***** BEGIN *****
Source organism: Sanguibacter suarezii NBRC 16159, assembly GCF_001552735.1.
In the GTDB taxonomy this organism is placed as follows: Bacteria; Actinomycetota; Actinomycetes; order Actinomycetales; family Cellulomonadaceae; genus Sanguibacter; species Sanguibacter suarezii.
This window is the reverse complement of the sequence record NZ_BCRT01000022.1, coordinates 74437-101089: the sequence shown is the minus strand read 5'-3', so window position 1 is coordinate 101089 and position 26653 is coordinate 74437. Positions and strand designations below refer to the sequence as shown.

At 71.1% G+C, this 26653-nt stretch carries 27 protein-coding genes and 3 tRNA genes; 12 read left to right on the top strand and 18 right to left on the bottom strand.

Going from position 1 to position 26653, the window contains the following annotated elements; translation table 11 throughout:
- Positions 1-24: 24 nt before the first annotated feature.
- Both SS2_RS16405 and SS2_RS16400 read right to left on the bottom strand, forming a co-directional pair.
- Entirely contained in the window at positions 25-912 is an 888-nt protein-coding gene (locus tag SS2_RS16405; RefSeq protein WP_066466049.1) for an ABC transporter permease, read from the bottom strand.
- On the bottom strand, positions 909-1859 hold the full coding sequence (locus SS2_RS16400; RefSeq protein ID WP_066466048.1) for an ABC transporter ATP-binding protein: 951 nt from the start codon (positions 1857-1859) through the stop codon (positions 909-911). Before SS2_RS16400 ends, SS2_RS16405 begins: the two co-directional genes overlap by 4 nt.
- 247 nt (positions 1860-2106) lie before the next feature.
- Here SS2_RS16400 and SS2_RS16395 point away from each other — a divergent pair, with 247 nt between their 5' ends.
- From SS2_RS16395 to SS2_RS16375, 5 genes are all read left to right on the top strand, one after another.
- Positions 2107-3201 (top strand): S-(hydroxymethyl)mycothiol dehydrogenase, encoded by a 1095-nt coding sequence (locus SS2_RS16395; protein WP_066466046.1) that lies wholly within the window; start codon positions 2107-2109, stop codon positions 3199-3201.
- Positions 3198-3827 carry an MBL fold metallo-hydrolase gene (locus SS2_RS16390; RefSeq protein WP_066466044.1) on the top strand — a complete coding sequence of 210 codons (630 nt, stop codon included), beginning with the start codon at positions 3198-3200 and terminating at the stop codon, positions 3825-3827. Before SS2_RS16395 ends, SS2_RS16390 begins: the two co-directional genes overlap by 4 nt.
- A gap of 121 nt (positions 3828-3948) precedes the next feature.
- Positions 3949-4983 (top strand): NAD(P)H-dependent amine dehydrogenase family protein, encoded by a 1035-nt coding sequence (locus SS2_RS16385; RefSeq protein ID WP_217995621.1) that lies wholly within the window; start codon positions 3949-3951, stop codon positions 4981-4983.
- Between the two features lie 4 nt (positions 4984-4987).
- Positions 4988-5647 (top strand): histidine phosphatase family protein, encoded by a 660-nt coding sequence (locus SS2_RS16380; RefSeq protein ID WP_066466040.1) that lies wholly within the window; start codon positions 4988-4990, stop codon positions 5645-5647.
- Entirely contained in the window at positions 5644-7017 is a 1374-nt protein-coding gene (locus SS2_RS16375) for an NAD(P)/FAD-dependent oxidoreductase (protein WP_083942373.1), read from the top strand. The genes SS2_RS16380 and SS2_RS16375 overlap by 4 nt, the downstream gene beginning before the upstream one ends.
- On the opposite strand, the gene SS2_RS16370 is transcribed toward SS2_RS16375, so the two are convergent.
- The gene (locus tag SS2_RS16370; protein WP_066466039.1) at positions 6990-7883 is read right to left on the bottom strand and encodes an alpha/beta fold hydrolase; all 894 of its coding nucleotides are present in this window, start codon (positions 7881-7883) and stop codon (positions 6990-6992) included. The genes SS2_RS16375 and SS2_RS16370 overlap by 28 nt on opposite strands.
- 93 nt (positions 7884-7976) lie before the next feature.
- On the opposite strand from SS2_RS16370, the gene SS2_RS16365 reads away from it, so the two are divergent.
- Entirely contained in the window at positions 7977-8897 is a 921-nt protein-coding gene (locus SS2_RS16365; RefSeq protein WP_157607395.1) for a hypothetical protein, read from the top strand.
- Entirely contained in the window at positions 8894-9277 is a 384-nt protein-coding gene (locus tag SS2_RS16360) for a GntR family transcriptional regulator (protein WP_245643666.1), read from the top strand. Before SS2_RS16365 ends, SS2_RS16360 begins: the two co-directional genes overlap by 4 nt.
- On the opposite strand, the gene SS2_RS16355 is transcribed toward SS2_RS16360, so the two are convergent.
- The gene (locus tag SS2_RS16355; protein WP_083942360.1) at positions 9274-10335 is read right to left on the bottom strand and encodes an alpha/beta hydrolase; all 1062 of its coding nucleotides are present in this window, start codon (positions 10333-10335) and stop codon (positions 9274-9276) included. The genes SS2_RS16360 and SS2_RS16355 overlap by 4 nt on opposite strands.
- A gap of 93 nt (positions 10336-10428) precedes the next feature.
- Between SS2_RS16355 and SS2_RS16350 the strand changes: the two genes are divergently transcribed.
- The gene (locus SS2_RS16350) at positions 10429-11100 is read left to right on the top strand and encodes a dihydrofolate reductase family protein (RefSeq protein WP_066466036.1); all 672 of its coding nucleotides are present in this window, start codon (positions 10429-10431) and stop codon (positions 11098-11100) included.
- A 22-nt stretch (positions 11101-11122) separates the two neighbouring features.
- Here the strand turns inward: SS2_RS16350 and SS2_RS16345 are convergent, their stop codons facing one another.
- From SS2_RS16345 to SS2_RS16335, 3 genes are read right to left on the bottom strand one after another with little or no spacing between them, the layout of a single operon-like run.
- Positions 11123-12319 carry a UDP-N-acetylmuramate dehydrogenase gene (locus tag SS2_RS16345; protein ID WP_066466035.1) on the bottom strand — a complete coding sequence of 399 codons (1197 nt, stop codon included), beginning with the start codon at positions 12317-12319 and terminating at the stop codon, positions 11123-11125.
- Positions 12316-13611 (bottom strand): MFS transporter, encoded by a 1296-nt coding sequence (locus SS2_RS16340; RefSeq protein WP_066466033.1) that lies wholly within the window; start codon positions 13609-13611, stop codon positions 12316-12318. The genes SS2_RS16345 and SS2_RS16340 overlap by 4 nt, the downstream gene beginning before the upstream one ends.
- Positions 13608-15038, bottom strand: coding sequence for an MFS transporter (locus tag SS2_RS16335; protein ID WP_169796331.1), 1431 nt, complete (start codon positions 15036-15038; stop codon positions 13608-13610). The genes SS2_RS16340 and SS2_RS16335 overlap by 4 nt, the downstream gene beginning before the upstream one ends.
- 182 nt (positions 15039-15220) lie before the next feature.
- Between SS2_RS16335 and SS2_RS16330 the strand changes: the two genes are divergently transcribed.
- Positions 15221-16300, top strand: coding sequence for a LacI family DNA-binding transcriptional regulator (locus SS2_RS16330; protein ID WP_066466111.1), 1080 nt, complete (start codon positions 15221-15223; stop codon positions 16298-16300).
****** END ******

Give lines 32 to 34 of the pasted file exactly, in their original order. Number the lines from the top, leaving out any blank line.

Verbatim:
- Here the strand turns inward: SS2_RS16350 and SS2_RS16345 are convergent, their stop codons facing one another.
- From SS2_RS16345 to SS2_RS16335, 3 genes are read right to left on the bottom strand one after another with little or no spacing between them, the layout of a single operon-like run.
- Positions 11123-12319 carry a UDP-N-acetylmuramate dehydrogenase gene (locus tag SS2_RS16345; protein ID WP_066466035.1) on the bottom strand — a complete coding sequence of 399 codons (1197 nt, stop codon included), beginning with the start codon at positions 12317-12319 and terminating at the stop codon, positions 11123-11125.